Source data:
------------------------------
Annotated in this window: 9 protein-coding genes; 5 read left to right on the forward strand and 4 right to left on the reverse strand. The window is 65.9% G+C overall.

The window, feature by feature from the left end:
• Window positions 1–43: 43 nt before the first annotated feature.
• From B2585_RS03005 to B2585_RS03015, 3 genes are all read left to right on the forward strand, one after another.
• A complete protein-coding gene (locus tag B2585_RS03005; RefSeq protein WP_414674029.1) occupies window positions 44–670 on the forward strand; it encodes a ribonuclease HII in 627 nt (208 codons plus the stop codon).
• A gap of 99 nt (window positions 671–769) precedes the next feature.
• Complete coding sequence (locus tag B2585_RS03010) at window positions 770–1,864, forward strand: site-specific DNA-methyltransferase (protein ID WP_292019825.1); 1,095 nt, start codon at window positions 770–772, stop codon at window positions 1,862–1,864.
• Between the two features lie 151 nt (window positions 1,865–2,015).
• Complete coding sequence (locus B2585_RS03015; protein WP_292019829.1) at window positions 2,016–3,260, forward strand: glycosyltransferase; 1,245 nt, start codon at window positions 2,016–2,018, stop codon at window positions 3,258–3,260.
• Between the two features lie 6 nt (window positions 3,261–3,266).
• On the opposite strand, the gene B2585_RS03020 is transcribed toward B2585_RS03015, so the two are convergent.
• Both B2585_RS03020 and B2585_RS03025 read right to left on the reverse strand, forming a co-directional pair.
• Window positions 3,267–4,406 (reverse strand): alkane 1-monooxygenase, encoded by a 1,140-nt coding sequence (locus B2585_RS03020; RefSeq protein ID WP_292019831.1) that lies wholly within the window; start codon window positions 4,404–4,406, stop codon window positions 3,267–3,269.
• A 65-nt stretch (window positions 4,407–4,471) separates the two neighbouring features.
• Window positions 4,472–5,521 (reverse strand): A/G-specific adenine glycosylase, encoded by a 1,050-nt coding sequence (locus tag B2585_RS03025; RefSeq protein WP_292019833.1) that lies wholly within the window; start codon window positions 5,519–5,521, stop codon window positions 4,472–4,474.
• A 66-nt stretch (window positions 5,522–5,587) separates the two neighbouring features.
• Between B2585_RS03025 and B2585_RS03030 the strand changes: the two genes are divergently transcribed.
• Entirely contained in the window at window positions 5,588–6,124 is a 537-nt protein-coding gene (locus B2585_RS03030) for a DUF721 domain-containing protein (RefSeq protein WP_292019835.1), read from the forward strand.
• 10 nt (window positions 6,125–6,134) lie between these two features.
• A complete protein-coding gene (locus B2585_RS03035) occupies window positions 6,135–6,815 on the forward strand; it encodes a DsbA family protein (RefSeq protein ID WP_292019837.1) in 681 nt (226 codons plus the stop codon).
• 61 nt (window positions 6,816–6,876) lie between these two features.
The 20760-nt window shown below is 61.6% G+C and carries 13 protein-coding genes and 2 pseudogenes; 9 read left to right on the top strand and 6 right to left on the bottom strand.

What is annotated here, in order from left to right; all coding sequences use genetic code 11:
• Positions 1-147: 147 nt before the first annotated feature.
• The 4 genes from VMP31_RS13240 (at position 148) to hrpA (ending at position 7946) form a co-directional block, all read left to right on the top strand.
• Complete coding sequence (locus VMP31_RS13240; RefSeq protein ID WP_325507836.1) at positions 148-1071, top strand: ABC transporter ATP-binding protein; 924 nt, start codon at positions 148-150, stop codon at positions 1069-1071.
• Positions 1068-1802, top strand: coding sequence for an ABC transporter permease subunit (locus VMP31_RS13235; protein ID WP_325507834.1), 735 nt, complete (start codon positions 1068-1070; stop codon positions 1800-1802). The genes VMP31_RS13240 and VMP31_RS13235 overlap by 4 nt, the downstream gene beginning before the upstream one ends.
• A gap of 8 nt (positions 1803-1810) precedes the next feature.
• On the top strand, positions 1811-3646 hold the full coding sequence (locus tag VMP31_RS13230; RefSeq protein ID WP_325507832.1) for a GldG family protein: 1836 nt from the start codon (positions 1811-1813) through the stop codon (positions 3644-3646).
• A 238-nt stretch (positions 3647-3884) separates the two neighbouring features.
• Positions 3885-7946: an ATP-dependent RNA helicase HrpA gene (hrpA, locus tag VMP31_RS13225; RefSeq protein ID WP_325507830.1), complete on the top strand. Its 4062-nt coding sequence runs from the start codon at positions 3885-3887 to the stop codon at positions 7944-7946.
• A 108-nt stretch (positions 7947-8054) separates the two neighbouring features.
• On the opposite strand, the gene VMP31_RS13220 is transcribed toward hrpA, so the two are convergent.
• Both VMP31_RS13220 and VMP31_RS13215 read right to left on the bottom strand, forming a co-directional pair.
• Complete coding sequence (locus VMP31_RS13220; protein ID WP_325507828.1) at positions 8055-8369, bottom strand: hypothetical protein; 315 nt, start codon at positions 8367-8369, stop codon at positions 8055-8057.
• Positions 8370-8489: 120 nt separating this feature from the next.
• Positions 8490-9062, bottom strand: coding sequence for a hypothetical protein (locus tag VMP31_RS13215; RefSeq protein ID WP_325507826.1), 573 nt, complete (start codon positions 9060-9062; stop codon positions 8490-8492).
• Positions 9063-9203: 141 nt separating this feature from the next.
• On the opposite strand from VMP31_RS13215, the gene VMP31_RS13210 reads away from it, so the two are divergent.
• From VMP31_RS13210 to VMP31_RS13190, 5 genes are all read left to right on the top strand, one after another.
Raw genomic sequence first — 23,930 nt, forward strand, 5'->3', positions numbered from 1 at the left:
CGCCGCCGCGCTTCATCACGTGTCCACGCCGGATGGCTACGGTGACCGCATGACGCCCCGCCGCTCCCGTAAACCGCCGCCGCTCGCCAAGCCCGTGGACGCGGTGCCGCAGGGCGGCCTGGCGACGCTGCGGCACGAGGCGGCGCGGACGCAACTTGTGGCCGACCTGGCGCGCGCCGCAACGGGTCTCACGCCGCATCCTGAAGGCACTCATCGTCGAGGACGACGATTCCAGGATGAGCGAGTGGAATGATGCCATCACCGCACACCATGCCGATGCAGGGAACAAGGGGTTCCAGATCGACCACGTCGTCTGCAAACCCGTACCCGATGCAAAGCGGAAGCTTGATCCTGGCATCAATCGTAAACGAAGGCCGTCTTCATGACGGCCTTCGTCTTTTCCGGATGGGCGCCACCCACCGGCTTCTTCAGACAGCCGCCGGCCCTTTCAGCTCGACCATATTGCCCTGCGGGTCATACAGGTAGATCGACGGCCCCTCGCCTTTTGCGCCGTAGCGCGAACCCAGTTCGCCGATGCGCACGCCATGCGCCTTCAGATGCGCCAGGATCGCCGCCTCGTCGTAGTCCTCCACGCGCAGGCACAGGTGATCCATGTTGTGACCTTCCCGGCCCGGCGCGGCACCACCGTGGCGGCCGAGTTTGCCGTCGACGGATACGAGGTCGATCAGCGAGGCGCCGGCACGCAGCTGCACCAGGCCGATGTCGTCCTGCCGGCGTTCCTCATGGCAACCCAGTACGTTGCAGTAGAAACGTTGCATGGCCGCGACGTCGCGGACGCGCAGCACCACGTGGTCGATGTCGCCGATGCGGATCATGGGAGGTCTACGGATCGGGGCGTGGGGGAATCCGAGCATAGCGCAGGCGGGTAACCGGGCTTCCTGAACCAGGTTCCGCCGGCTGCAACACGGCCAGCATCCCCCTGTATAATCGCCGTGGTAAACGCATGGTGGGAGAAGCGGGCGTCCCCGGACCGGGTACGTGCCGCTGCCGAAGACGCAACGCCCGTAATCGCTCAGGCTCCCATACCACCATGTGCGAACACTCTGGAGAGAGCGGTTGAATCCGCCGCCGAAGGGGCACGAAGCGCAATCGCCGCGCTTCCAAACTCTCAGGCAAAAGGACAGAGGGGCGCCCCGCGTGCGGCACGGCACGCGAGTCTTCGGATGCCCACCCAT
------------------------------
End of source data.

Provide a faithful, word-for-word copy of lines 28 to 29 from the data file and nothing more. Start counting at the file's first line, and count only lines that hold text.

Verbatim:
• A gap of 8 nt (positions 1803-1810) precedes the next feature.
• On the top strand, positions 1811-3646 hold the full coding sequence (locus tag VMP31_RS13230; RefSeq protein ID WP_325507832.1) for a GldG family protein: 1836 nt from the start codon (positions 1811-1813) through the stop codon (positions 3644-3646).